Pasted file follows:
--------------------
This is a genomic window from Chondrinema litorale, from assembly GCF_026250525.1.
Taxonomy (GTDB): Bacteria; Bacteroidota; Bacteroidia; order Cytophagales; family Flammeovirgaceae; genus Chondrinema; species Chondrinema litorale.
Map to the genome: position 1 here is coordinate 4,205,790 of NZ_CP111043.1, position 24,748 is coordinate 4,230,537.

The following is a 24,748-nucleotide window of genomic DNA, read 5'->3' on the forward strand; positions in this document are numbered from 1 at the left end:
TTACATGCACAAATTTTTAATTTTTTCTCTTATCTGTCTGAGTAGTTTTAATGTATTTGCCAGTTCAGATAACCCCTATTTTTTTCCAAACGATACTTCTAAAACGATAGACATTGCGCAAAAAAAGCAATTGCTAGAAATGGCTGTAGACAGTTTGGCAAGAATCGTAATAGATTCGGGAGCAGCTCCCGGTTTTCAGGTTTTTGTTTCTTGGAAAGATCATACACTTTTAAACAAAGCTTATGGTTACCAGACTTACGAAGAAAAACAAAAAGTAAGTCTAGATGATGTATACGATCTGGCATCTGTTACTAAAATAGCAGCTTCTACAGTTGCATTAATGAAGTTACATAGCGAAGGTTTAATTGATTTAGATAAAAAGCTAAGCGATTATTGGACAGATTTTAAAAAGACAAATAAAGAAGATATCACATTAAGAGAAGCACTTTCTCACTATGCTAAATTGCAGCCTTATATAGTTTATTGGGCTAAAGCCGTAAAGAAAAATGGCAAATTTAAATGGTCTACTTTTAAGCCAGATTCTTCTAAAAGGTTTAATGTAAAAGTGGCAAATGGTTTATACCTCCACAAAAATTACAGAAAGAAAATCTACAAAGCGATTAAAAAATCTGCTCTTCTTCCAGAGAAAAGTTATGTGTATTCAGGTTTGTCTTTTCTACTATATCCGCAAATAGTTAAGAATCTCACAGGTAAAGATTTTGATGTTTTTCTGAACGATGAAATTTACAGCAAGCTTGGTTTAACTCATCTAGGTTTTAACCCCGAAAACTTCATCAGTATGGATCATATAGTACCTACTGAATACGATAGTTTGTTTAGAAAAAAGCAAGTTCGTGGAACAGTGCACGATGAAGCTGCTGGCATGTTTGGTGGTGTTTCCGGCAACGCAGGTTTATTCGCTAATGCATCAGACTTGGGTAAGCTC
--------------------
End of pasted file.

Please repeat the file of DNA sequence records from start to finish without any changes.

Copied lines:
This is a genomic window from Chondrinema litorale, from assembly GCF_026250525.1.
Taxonomy (GTDB): Bacteria; Bacteroidota; Bacteroidia; order Cytophagales; family Flammeovirgaceae; genus Chondrinema; species Chondrinema litorale.
Map to the genome: position 1 here is coordinate 4,205,790 of NZ_CP111043.1, position 24,748 is coordinate 4,230,537.

The following is a 24,748-nucleotide window of genomic DNA, read 5'->3' on the forward strand; positions in this document are numbered from 1 at the left end:
TTACATGCACAAATTTTTAATTTTTTCTCTTATCTGTCTGAGTAGTTTTAATGTATTTGCCAGTTCAGATAACCCCTATTTTTTTCCAAACGATACTTCTAAAACGATAGACATTGCGCAAAAAAAGCAATTGCTAGAAATGGCTGTAGACAGTTTGGCAAGAATCGTAATAGATTCGGGAGCAGCTCCCGGTTTTCAGGTTTTTGTTTCTTGGAAAGATCATACACTTTTAAACAAAGCTTATGGTTACCAGACTTACGAAGAAAAACAAAAAGTAAGTCTAGATGATGTATACGATCTGGCATCTGTTACTAAAATAGCAGCTTCTACAGTTGCATTAATGAAGTTACATAGCGAAGGTTTAATTGATTTAGATAAAAAGCTAAGCGATTATTGGACAGATTTTAAAAAGACAAATAAAGAAGATATCACATTAAGAGAAGCACTTTCTCACTATGCTAAATTGCAGCCTTATATAGTTTATTGGGCTAAAGCCGTAAAGAAAAATGGCAAATTTAAATGGTCTACTTTTAAGCCAGATTCTTCTAAAAGGTTTAATGTAAAAGTGGCAAATGGTTTATACCTCCACAAAAATTACAGAAAGAAAATCTACAAAGCGATTAAAAAATCTGCTCTTCTTCCAGAGAAAAGTTATGTGTATTCAGGTTTGTCTTTTCTACTATATCCGCAAATAGTTAAGAATCTCACAGGTAAAGATTTTGATGTTTTTCTGAACGATGAAATTTACAGCAAGCTTGGTTTAACTCATCTAGGTTTTAACCCCGAAAACTTCATCAGTATGGATCATATAGTACCTACTGAATACGATAGTTTGTTTAGAAAAAAGCAAGTTCGTGGAACAGTGCACGATGAAGCTGCTGGCATGTTTGGTGGTGTTTCCGGCAACGCAGGTTTATTCGCTAATGCATCAGACTTGGGTAAGCTC